1. Introduction
Java contains many packages and constructs that facilitate the creation of "distributed" applications --- applications whose constituent classes are running on geographically separated machines. However, the process of learning about these constructs (or just remembering them) and creating the requisite code for a distributed application can be very time-consuming. What's needed is a software infrastructure that assists one in putting classes in a network accessible form and enables the creation of applications that utilize both ``local'' and ``remote'' class instances. Ideally the use of this infrastructure should be as simple as creating and ``publishing'' Web pages. In particular, the use of the infrastructure should not require knowledge of the networking/communications constructs that are are used to implement the infrastructure.

There are a variety of ways that this infrastructure can be created. For example, if the communication between components is constrained to be through stream connections, than one can create a modest infrastructure that possesses these features. The classes in the
cam.netapp [1] [2] package provide such an infrastructure. While it is not difficult to create components that communicate via streams, it's a non-standard programming style. One therefore seeks an infrastructure that allows code components to communicate via standard method calls. One infrastructure that provides this is the Java RMI package . The general idea behind the RMI package is to provide an infrastructure that allows one to create client-server applications. The client classes execute on a local machine and communicate over the network with server classes executing on a remote machine. The client classes have the capability of invoking server class methods using standard method calls. The default use of this package requires one to explicitly create classes that implement either a ``client'' structure or a ``server'' structure. If one has an existing application then there can be a bit of programming to get the application into the appropriate client-server form. In an effort to minimize the amount of programming it takes to get components into a network accessible form, we describe an alternate infrastructure that supports code components that communicate via standard method calls.

The approach is based upon "wrapper" classes. The general idea for using wrapper classes is as follows: Suppose one has an application with the following structure :

In the application, we consider App the "front", or client, and Aclass, the "back" or server class. To keep things simple for now, we assume that App only accesses methods of Aclass. The challenge is to figure out how, with minimal programming, this application can be made to run in a distributed fashion e.g. App executing on one machine and Aclass executing on another.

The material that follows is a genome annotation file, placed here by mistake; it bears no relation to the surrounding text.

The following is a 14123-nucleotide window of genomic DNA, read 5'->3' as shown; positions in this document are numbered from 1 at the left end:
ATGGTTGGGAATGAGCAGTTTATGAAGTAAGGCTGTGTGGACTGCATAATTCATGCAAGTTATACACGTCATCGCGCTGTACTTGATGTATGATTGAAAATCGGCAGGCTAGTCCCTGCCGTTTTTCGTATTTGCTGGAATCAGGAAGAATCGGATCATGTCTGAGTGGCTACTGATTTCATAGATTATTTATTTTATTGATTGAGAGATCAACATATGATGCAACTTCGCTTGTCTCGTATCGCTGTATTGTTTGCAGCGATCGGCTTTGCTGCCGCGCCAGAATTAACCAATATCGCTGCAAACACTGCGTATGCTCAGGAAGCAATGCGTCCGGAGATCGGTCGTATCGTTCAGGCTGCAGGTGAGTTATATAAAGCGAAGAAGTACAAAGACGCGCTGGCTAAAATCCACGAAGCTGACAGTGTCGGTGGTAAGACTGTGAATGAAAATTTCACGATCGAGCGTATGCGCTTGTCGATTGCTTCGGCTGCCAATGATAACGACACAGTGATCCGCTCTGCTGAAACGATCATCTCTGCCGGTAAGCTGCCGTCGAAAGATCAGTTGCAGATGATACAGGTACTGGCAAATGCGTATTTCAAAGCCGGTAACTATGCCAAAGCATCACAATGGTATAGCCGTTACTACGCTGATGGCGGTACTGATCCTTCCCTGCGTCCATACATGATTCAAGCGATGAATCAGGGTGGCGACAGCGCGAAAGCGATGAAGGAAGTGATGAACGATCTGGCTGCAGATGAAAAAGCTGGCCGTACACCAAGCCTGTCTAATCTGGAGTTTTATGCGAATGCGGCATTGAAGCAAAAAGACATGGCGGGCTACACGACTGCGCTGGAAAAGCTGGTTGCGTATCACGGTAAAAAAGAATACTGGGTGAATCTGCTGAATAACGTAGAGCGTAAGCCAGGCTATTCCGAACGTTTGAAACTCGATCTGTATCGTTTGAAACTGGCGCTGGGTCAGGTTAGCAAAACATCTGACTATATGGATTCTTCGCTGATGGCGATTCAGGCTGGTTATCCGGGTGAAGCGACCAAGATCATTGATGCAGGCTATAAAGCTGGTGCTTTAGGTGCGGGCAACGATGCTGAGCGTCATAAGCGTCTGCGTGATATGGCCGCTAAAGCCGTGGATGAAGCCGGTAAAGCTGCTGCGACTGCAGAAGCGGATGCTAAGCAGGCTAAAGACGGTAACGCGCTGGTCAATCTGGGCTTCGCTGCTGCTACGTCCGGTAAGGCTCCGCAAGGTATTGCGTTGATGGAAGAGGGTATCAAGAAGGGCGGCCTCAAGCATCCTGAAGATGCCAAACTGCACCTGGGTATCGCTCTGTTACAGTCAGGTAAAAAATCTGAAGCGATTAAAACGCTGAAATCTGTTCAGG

One means of creating such a distributed application in which App and Aclass are separated is to have App communicate with another class possessing the same interface as Aclass, but whose functionality is provided by a remote instance of Aclass. This remote functionality is obtained through remote method requests sent via a stream connection (implemented using cam.netapp.NetworkConnection) to a class on a remote machine that invokes the appropriate methods of an Aclass instance and then returns the results. Thus a distributed version of the application has the form

Here AclassCI (which stands for Aclass (C)lient (I)mplementation) is the class whose interface is identical to Aclass and communicates with AclassSI (which stands for Aclass (S)erver (I)mplementation). AclassSI contains a local instance of Aclass to obtain its functionality. AclassCI and AclassSI are the wrapper classes utilized in the creation of this distributed implementation. Once the wrapper classes are created for Aclass, identical programming constructs can be use for either local or remote use of an Aclass instance.

The cost of creating a distributed application in this way is the cost of creating the wrapper classes. Fortunately this construction can be automated and the application cam.codegen.CreateCISI does this. Thus, the task of creating a distributed version of an application involves only a modest number of code changes (a constructor change, and a call specifying the address and port of the remote instance), as well as the invocation of the cam.codegen.CreateCISI application.

In the following section we present an extended an example where a distributed version of an application is constructed. In section 3, the nature of the Client Implementation and Server Implementation classes, and "how they work" is discussed. Callbacks from the server class to a client class are possible, and these are described in section 4. In section 5, we discuss how the use of class interfaces can minimize the amount of code that must change when one switches between the a local and a remote class instance. Lastly we discuss the use of "wrappers" with the Java RMI package.

For this work, our primary Java references were the books [3], [4] and [5].